On Naming Fears, or Why We Should Say “Voldemort”

As I stare down this long road of what I have intended The Metanoia Project to become, I am struck by the fact that I am very afraid of several things:

  • I’m afraid that I will run out of things to say
  • I’m afraid that what I have to say will not be found helpful.
  • I’m afraid that this is a passing fad on my part, and that I will lose interest and look like a fool.
  • I’m afraid that I will work very hard at this and it will never take off.
  • I’m afraid that my schedule will prevent me from doing the work I need to do to be effective with this ministry.
  • I’m afraid that the trolls will come and make my life hell.

The list could go on, but you know exactly what I’m talking about, don’t you?

I’ll hazard a guess that there hasn’t been one of us – at one time or another – who didn’t stare down the long road we were about to walk and freeze.  The thought of taking on something important was so overwhelming that we had to, at several points, will ourselves to not turn around and run home to mommy and daddy.  We’ve all been there.  Fear is a potent reality when you have decided to affect change.  We all know what that feels like, and no one likes it.

The Fear of the Lord

In Proverbs we read that “The fear of the Lord is the beginning of wisdom.” I have always been struck by the use of the word “fear,” and love to read, listen to, and participate in discussions about the definition of the word.  Most of the time, I find, people try to define the fear that is due the Lord in terms of the fear we experience when we are afraid of other things in our lives.  I think maybe it works better the other way around.

I want to say that all other fear we experience is a derivative, or bastardization, of the fear of the Lord.  It is right that we fear the Lord, for (as Paul Tillich taught us) God is the one who determines our existence.  It is right that we should, frankly, be afraid of this awesomeness that we call God because we believe what the scriptures say when they tell us that nothing in life or in death can separate us from the love of God.  This god can reach across the boundaries of existence because this god is the one who determines and erects the boundaries of existence, because this god stands outside the boundaries of existence.

I mean – seriously – what has that kind of power?  Well, God does, and that should makes us stop in our big-ego pants for a lot longer than it does.  (Can I get an “amen”?)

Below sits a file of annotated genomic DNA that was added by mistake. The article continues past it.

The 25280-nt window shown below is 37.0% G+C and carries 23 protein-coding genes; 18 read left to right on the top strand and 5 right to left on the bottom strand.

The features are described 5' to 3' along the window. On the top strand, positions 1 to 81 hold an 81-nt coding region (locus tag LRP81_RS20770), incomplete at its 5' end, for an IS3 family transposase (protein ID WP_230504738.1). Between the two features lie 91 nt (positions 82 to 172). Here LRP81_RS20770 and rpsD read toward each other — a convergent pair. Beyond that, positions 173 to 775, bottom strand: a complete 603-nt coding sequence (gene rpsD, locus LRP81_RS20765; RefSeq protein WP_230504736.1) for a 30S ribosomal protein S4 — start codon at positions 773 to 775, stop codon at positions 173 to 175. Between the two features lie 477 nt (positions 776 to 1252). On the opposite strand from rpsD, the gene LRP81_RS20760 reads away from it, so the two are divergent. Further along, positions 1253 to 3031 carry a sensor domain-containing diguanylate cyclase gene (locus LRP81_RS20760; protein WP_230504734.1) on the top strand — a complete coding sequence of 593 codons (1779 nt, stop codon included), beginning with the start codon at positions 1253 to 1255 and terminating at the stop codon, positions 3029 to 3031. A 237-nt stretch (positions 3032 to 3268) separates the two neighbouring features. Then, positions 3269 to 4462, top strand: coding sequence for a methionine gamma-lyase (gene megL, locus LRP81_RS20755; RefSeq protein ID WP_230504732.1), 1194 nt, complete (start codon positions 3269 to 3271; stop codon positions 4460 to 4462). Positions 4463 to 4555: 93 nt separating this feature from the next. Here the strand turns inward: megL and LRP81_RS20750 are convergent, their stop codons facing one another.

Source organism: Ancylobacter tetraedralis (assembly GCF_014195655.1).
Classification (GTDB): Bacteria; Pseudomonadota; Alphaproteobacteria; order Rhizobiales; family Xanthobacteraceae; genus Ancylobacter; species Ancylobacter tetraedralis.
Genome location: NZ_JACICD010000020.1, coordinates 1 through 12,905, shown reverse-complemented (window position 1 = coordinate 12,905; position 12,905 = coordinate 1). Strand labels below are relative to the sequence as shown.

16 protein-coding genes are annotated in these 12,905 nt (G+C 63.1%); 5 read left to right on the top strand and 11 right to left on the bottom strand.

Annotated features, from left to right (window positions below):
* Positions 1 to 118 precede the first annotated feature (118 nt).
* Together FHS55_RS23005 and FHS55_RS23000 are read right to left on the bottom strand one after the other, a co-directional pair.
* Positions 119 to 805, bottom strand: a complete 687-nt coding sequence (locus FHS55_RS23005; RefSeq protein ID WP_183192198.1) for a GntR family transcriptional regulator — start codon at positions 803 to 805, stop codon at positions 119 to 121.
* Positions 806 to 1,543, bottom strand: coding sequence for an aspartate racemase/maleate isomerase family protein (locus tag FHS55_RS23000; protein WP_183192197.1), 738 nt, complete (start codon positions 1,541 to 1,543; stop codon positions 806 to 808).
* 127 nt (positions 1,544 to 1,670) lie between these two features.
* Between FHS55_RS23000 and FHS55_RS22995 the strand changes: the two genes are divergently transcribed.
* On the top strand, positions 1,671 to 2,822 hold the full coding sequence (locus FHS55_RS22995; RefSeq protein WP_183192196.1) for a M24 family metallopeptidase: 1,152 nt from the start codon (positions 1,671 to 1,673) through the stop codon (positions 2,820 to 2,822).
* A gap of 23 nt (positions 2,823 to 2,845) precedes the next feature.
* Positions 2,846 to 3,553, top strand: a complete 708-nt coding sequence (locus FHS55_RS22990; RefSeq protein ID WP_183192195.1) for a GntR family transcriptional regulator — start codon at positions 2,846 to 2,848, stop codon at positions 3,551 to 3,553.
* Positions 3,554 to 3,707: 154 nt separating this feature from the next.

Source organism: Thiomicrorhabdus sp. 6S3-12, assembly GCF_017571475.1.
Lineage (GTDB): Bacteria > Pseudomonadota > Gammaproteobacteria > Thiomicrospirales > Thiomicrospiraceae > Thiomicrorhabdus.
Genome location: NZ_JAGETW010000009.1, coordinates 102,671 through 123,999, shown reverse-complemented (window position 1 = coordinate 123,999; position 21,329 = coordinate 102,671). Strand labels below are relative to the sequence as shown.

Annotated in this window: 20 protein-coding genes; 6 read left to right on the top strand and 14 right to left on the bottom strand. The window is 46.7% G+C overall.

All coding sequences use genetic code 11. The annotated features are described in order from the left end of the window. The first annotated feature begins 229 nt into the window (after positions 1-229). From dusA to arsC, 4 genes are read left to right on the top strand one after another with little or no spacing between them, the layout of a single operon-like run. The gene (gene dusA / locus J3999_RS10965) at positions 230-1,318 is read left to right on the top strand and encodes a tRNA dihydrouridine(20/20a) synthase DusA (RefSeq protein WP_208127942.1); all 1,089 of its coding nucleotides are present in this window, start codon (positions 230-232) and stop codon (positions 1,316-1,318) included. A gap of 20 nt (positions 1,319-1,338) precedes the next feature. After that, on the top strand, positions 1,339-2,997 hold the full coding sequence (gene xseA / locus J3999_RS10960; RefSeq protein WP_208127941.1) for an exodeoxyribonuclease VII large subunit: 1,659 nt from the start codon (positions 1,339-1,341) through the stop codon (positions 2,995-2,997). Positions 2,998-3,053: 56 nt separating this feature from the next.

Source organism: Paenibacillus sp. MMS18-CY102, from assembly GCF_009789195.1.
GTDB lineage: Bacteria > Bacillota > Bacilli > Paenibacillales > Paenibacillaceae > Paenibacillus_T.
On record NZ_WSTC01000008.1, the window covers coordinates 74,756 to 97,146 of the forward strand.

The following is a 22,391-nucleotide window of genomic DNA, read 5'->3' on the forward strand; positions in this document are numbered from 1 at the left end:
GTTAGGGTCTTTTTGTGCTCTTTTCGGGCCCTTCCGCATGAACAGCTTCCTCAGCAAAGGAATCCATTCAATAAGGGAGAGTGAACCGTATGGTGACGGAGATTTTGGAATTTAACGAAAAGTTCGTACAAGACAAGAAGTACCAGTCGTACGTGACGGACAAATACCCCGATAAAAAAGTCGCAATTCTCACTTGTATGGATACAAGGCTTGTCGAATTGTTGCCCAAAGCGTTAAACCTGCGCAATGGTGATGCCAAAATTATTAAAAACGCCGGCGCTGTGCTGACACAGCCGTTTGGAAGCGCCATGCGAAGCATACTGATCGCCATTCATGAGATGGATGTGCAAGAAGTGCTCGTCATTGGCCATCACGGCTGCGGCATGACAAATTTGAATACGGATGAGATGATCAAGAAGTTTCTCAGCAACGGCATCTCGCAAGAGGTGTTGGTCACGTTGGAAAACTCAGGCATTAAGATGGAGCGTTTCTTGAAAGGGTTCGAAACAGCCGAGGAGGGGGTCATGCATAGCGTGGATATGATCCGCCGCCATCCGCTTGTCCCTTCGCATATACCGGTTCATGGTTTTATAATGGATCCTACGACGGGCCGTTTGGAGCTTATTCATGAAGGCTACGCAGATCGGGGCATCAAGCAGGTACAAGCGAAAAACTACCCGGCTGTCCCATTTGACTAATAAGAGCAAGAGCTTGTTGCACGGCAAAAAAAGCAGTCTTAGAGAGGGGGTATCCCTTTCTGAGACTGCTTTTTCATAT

The Fear of Other Stuff

And so, when we look at all the other things we fear, they seem kind of silly in comparison to God, don’t they?  This is the point I want us to grasp: Why do we insist on giving what someone else might say/do/think/feel the same kind of honor we give to God?

I’m not suggesting we put our heads in the sand.  I’m reminding us to place things in proper perspective.  All the other things in life, while possibly important, do not deserve to have my fear directed at them.  As I look at my list above, it makes me remember that even if the trolls come and bring me great displeasure, I should not allow the fear of that to determine my actions.  If I believe that God has called me to engage in this ministry then the problems that the trolls might cause are negligible and manageable compared to the fact that God is the one who will decide if I exist tomorrow.  It sounds silly to say it that way, but its the truth.  In fact, that’s precisely why I like to say it that way, out loud.  When I can name these fears, it helps me put them in perspective.

This practice is even more important when the thing that we would be afraid of is very big, ugly, and powerful.  In those instances, being able to name the fear is of utmost importance.  It’s like Harry Potter calling Voldemort by name when everyone else was afraid to.  Is it any wonder that he was the one who was able to stand up to the most evil wizard of all time?  It’s not that “He Who Should Not Be Named” was a merely a nuance and the magical community was trying to deny him his due.  It was that they were afraid and that fear was paralyzing.  Except for Harry, who was able to place his feelings in proper perspective and work from a place of proactivity rather than reactivity.  His ability to simply call a thing (or person) what it was is quite possibly the reason he was able to keep going in the face of great harm.

So…What are you afraid of that you shouldn’t be?  What are you allowing to hold power over you by way of offering it your fear?  What is your “Thing That Should Not Be Named”?

3 thoughts on “On Naming Fears, or Why We Should Say “Voldemort””

  1. Landon,

    As always, I appreciate your honesty and openness. I love this post. Hiding behind our fears rather than letting them be out there and given up is often where I find myself.

    This post is very encouraging to me as I’m starting my new writing project. Your thoughts about wondering if the Metanoia Project is just a passing fad is exactly how I feel about Going Liturgical. I hope for the both of us that inspiration, passion, and creativity drive us into the next posts, next phases, and next chapters.

    Blessings brother.

  2. Thanks, Seth.

    Yeah, that “passing fad” thing is what gets me every time. I’ll totally be holding you in prayer as you hold me!

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